A long time ago in a galaxy far far away…
It was really 1977 and as close as your neighborhood theatre. Luke Skywalker, Han Solo, Darth Vader, and Princess Leia captured our imaginations and have never let go. Star Wars has become nothing less than a modern mythology. No one can deny that George Lucas changed how we see films forever. It doesn’t matter if you’re a Star Wars fan or even watch science fiction as a whole. Movie making changed in 1977. Lucas continues to shape the industry with the f/x empire he built on Star Wars.
We were told early on during the original trilogy that there were really 6 parts to the story. We were actually seeing the middle third. Twenty years after the original film, Lucas decided to revisit his Galaxy far, far away and give us the first trilogy. How many times can you disappoint your fan base with self-congratulatory triteness and still keep them camping out for days to see your next film? George Lucas has proven the answer is at least two. Episode 1: The Phantom Menace was simply a horrid affair. Lucas tells us, of course it was. That’s exactly how I planned it. Episode 2: Attack of the Clones was moderately better but still fell short of most expectations.
Finally pisode III: Revenge of the Sith, or as some fans have called it: Episode III: The Apology. While this is far from a great film, it does remind us why we loved this universe so much to begin with. Who can argue that these are some of the most beautiful effects we’ve ever seen. Lucas uses film like a painter uses a canvas or sculptor his block of stone. The problem is the effects are often so overwhelming that the details tend to blur and get lost. Too many scenes speak more to “Look what I can do” rather than “Look how I can accentuate a wonderful story”. The actors, with a few exceptions, are atrocious. The dialogue is abysmal at its best. The best actors and characters are underused. Christopher Lee and Samuel Jackson deserved far more screen time. Still, this film rises above the previous two in ways beyond description.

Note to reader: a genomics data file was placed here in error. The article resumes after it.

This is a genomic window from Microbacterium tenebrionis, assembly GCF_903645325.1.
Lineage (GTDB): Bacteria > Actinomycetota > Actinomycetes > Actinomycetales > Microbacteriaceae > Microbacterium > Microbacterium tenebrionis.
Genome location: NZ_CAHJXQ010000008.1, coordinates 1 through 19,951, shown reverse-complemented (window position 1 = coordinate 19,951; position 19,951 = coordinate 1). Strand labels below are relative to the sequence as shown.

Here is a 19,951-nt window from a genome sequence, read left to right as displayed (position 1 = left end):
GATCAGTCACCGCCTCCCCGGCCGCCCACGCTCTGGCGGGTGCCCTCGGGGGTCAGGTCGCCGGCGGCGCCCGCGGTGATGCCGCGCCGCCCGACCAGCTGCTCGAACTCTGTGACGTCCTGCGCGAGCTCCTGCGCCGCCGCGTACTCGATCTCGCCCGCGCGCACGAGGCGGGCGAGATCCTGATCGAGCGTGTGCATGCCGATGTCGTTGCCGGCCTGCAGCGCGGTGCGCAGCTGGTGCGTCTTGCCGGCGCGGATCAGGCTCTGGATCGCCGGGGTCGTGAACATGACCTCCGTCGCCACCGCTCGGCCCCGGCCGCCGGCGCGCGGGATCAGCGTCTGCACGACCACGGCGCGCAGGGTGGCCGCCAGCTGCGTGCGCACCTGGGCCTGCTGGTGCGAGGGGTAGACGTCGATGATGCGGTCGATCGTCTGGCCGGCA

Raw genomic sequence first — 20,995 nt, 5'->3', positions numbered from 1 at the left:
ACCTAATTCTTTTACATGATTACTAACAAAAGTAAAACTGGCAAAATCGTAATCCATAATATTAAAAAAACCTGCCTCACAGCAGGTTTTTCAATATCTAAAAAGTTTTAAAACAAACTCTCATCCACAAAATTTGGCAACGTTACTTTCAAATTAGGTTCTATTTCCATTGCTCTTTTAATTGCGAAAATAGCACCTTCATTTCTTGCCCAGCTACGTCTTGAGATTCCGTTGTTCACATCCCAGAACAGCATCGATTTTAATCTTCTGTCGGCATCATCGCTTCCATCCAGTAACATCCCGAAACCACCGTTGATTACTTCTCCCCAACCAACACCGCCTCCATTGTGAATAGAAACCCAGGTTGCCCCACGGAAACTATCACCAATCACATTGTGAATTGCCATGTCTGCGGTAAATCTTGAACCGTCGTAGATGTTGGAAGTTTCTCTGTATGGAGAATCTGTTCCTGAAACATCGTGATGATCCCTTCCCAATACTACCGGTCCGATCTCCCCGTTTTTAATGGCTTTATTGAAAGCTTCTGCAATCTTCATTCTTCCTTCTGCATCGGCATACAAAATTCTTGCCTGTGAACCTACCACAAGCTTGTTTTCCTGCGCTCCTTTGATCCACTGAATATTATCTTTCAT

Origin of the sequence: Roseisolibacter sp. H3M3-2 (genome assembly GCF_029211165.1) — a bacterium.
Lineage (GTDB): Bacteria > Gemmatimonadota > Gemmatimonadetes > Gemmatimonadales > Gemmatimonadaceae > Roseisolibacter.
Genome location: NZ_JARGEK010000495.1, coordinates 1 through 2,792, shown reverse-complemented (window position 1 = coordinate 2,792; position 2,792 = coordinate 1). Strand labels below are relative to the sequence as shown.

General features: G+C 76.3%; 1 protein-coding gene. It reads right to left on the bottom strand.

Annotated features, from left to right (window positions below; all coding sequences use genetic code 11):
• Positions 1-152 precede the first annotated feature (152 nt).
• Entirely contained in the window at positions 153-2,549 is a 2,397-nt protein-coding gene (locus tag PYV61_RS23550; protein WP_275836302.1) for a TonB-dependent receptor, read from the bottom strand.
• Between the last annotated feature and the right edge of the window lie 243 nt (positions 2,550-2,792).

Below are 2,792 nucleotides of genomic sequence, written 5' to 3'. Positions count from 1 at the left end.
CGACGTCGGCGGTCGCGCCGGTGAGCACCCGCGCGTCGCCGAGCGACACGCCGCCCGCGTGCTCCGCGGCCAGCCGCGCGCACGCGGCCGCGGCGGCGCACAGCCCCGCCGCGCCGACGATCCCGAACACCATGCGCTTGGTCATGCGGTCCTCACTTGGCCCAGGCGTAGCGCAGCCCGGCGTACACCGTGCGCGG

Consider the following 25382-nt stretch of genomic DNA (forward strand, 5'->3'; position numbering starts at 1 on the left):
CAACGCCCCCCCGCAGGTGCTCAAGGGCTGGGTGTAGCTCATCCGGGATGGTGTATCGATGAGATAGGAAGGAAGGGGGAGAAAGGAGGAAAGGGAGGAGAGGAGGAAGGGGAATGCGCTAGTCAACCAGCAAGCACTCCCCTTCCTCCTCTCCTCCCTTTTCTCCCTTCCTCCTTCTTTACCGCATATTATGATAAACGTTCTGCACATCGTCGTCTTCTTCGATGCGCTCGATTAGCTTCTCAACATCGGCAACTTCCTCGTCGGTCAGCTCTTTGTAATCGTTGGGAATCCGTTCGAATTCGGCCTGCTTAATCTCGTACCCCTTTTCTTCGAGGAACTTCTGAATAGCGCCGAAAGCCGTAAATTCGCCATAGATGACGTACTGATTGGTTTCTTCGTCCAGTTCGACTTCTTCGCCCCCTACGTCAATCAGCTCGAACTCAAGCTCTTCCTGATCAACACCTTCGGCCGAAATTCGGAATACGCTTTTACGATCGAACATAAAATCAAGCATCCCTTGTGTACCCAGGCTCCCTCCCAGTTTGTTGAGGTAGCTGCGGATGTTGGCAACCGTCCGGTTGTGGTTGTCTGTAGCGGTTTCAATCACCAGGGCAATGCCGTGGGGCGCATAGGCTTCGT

Most important to Star Wars fans: Does the film bring us comfortably into A New Hope? The advertisement campaign promises that all of our questions will be answered. Most of mine were. Some of the answers were cheats. (Wiping the droids’ memories. Now why didn’t I think of that?). Most were quite satisfying. The transformation of Skywalker into Darth Vader was worth waiting for. In the end, perhaps Star Wars is really about epic battles and good vs. evil and nothing more. If that be the case, this movie satisfies. Still, I can’t help feeling we all believed there was just a little something more to it than that.
It is hard to tell a story when the audience pretty much knows how it’s all going to turn out. Apollo 13 showed it can be done well. Revenge of the Sith treads gingerly on the backs of expectations. We all knew who Anakin was going to become from Episode I. Sith fittingly brings closure to a franchise that will continue to leave us with bittersweet memories.
Anakin Skywalker (Christensen) has matured and grown stronger in the force under the mentorship of the wise Obi-Wan (McGregor) He is growing increasingly impatient with a Jedi Council that, he believes, does not respect his power and importance. Filled with dreams of impending doom for his secret bride, Padme (Portman), he is seduced to the Dark Side of the Force by ambitious Chancellor Palpatine (McDiarmid). The Chancellor has manipulated galactic events to destroy the Jedi and a thousand years of democracy. Skywalker becomes a powerful pawn in the creation of an evil empire. Slowly Jedi Skywalker is becoming the evil Darth Vader.
This Dolby Digital Surround 5.1 EX track is magnificent. It shouldn’t come as any surprise that the man who brought us THX would deliver a phenomenal soundtrack. The use of surrounds is aggressive. Your ears will be under constant barrage of swooping space ships and thunderous explosions. The static of each light saber singes the hair on your head with each swoop. The action on your subs is enough to rival the hip hoppiest rumble car in your neighborhood. Most impressive is that not a word of dialogue is lost in this massive symphony of sound. Separation is nearly perfect at every turn. John Williams’ by now familiar score is placed exactly where it should be. At times it bursts upon us as a glorious fanfare, while other times it lurks just beneath the surface warning us we are about to encounter evil.